Nick: “Your face makes me want to vomit.”

And so on and so forth. You had to stand up for your ideas, especially if it was a song you’d written. What we’d usually do is try it one of two ways and try to reach a consensus on which sounded better and go with that, once a decision had been made it could never be changed!

Our other issue was that we got bored quite easily, this used to infuriate the hell out of Steve in particular. We’d write an amazing opening to a song, then we’d do the verse and then we’d cobble together a chorus and then we’d go, “I reckon that’s pretty much done! Verse, chorus, end. Job done.”

If we didn’t do this then we usually ended up complicating it beyond belief which usually involved Adam doing thirty different drum beats in one song, curated by Steve and his mathematical brain going, “OK, 4/4 beat for four bars then it’s double time for half a bar then it goes in to disco beat for eight bars then go on to the ride for 4 bars then back on to high hat for two bars then it’s half time for one bar then back to disco beat then the breakdown then the end.”

Pretty difficult to remember especially given the industrial volumes of cannabis we were fond of smoking.

drumming = not easy

drumming = not easy

Being your own gang

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This is what being in a band is really all about. It’s you lot versus the world. The best moments aren’t playing gigs and looking cool and pulling loads of groupies (‘cos that certainly NEVER happened). It’s the moment when you finally nail that new song you’ve been working on for ages and everyone gets it right all the way through for the first time. You feel a sense of triumph that you and your ragtag bunch of mates have managed to create something together out of nothing. When you reach a point where you feel confident playing together and you get your instruments sounding good, there really is no better feeling, it’s fucking magic! Then once you’ve done it, you don’t really care if anyone else hears it, just as long as you’ve managed to record a tinny version of it on to a CD which you can listen to over and over again for the rest of the night and enjoy.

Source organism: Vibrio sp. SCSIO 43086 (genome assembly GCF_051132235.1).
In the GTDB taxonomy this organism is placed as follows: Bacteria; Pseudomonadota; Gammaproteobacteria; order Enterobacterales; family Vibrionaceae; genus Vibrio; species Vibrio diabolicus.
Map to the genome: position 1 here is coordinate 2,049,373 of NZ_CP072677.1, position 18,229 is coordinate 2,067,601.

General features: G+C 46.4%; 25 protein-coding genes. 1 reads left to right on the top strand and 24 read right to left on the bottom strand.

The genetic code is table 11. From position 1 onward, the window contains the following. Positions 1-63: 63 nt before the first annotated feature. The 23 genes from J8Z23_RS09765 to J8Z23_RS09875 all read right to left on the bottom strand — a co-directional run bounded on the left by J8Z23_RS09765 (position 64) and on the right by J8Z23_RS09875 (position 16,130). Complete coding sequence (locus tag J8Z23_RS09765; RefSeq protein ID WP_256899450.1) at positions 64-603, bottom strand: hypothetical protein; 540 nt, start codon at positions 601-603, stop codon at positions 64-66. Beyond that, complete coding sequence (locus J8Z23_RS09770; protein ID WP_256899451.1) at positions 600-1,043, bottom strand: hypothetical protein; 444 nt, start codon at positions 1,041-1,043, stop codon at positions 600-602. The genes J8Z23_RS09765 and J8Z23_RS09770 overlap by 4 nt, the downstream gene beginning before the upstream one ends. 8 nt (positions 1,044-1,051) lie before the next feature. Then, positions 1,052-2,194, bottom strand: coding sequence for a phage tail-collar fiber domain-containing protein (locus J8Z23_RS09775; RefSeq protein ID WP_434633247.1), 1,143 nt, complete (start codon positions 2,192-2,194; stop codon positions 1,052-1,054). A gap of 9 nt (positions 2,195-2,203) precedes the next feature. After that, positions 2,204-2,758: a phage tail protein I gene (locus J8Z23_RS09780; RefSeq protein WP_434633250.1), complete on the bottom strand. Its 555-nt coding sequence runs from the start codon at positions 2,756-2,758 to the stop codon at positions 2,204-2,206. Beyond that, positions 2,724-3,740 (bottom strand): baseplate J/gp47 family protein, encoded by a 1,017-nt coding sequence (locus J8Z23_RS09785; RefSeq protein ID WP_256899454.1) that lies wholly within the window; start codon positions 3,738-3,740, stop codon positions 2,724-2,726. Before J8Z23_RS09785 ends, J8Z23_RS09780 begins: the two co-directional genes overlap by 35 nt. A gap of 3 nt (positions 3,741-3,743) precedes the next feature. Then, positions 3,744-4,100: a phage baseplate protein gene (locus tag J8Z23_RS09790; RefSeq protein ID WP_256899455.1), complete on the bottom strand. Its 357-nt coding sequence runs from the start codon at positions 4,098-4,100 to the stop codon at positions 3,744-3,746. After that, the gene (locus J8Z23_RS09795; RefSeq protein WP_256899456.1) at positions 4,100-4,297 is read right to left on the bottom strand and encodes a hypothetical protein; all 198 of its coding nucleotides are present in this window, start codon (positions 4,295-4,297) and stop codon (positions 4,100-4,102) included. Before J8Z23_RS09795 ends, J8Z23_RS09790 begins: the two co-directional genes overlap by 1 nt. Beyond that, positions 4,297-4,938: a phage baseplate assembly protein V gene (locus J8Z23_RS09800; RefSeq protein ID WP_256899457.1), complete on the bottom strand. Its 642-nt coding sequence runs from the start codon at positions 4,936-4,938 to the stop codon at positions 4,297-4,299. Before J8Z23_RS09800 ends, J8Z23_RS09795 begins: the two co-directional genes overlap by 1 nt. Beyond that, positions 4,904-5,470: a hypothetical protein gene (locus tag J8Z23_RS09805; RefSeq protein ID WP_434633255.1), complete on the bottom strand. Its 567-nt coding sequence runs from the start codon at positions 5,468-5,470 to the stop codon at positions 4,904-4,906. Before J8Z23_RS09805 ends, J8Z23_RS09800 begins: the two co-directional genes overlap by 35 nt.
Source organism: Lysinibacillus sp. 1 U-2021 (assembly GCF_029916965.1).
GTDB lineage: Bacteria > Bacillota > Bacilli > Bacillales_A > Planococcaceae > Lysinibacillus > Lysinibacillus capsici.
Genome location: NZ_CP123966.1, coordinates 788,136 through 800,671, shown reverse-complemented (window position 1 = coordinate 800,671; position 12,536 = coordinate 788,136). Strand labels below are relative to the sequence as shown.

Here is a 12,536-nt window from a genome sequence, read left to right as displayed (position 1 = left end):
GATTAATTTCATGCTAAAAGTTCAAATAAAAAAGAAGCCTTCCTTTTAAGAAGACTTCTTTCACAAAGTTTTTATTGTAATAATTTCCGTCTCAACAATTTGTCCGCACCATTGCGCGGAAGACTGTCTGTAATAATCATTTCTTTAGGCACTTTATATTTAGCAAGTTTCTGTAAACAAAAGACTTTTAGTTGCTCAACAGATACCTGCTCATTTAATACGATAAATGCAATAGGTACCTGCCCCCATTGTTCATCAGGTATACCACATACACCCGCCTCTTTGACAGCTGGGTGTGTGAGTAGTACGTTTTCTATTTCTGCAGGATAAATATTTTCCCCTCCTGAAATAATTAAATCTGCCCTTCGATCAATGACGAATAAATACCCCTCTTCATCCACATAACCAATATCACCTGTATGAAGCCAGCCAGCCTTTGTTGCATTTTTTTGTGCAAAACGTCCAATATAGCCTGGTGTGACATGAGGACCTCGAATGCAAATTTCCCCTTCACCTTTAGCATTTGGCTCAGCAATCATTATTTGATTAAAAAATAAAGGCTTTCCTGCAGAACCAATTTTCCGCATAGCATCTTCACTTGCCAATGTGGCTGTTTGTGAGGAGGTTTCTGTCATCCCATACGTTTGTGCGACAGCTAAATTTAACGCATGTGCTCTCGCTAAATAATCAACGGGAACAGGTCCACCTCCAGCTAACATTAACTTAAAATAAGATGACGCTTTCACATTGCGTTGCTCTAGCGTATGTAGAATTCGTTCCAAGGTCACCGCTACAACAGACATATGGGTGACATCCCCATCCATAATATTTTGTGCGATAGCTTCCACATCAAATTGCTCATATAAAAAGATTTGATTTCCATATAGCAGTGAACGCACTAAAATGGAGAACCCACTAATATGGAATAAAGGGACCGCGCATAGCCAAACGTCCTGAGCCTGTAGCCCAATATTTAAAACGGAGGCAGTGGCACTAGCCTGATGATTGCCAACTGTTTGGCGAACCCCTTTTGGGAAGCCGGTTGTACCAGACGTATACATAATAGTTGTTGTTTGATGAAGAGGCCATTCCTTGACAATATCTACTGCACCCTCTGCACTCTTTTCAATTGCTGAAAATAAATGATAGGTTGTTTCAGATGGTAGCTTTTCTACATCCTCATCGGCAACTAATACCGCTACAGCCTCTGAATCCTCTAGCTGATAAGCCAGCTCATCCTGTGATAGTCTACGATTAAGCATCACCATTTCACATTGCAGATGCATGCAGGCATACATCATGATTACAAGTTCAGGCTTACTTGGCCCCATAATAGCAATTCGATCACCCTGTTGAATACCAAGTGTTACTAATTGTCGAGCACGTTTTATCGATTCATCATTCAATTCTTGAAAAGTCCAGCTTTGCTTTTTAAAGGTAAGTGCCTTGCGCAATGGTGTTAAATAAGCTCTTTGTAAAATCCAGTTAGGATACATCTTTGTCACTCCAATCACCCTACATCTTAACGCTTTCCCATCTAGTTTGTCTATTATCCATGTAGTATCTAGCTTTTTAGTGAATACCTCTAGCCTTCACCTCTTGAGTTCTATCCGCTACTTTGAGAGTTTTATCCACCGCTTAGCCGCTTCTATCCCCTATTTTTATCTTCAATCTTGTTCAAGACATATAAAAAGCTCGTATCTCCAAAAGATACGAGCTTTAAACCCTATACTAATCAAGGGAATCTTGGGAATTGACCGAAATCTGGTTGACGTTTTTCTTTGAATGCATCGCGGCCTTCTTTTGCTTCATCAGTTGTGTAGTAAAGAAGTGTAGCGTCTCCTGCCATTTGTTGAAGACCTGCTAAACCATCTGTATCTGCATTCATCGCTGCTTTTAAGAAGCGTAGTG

I had a chat with Adam the other night and we both said how much we miss it and how we took it for granted at the time. You can’t go back though, it was a perfect little moment in time which none of us will ever forget. Nick used to record a lot of our rehearsals on his video camera but the footage has disappeared. Adam swears that some of it is on the hard drive of a now defunct computer which may or may not still be in his shed. What I wouldn’t give to sit down and watch a bit of that. Maybe in another 10 years.